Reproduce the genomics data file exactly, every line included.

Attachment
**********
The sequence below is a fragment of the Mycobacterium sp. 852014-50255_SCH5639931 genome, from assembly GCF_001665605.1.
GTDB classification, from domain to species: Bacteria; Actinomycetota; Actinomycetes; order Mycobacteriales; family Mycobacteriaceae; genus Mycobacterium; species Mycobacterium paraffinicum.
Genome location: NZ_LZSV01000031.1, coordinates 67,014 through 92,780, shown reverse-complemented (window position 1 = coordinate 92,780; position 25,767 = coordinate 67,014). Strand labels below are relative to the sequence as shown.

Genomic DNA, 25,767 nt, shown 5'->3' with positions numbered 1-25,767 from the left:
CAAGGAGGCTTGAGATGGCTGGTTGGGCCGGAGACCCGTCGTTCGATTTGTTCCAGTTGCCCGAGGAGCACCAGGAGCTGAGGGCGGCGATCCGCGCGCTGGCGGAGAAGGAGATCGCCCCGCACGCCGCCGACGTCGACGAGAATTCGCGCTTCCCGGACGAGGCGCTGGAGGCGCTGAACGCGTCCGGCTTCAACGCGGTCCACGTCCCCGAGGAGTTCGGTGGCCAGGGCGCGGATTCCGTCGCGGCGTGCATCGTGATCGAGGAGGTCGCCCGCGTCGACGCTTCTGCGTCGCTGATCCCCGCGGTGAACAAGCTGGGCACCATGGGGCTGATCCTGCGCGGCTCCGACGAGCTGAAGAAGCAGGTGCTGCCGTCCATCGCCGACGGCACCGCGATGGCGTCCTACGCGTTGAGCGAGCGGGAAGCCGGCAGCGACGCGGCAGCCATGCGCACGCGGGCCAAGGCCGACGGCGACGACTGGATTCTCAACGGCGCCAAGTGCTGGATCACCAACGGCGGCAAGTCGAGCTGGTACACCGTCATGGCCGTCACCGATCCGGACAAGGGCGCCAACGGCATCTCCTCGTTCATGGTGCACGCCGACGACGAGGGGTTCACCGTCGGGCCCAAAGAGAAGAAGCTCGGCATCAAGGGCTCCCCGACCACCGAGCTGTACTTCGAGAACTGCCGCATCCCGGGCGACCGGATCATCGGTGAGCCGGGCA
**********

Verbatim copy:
The sequence below is a fragment of the Mycobacterium sp. 852014-50255_SCH5639931 genome, from assembly GCF_001665605.1.
GTDB classification, from domain to species: Bacteria; Actinomycetota; Actinomycetes; order Mycobacteriales; family Mycobacteriaceae; genus Mycobacterium; species Mycobacterium paraffinicum.
Genome location: NZ_LZSV01000031.1, coordinates 67,014 through 92,780, shown reverse-complemented (window position 1 = coordinate 92,780; position 25,767 = coordinate 67,014). Strand labels below are relative to the sequence as shown.

Genomic DNA, 25,767 nt, shown 5'->3' with positions numbered 1-25,767 from the left:
CAAGGAGGCTTGAGATGGCTGGTTGGGCCGGAGACCCGTCGTTCGATTTGTTCCAGTTGCCCGAGGAGCACCAGGAGCTGAGGGCGGCGATCCGCGCGCTGGCGGAGAAGGAGATCGCCCCGCACGCCGCCGACGTCGACGAGAATTCGCGCTTCCCGGACGAGGCGCTGGAGGCGCTGAACGCGTCCGGCTTCAACGCGGTCCACGTCCCCGAGGAGTTCGGTGGCCAGGGCGCGGATTCCGTCGCGGCGTGCATCGTGATCGAGGAGGTCGCCCGCGTCGACGCTTCTGCGTCGCTGATCCCCGCGGTGAACAAGCTGGGCACCATGGGGCTGATCCTGCGCGGCTCCGACGAGCTGAAGAAGCAGGTGCTGCCGTCCATCGCCGACGGCACCGCGATGGCGTCCTACGCGTTGAGCGAGCGGGAAGCCGGCAGCGACGCGGCAGCCATGCGCACGCGGGCCAAGGCCGACGGCGACGACTGGATTCTCAACGGCGCCAAGTGCTGGATCACCAACGGCGGCAAGTCGAGCTGGTACACCGTCATGGCCGTCACCGATCCGGACAAGGGCGCCAACGGCATCTCCTCGTTCATGGTGCACGCCGACGACGAGGGGTTCACCGTCGGGCCCAAAGAGAAGAAGCTCGGCATCAAGGGCTCCCCGACCACCGAGCTGTACTTCGAGAACTGCCGCATCCCGGGCGACCGGATCATCGGTGAGCCGGGCA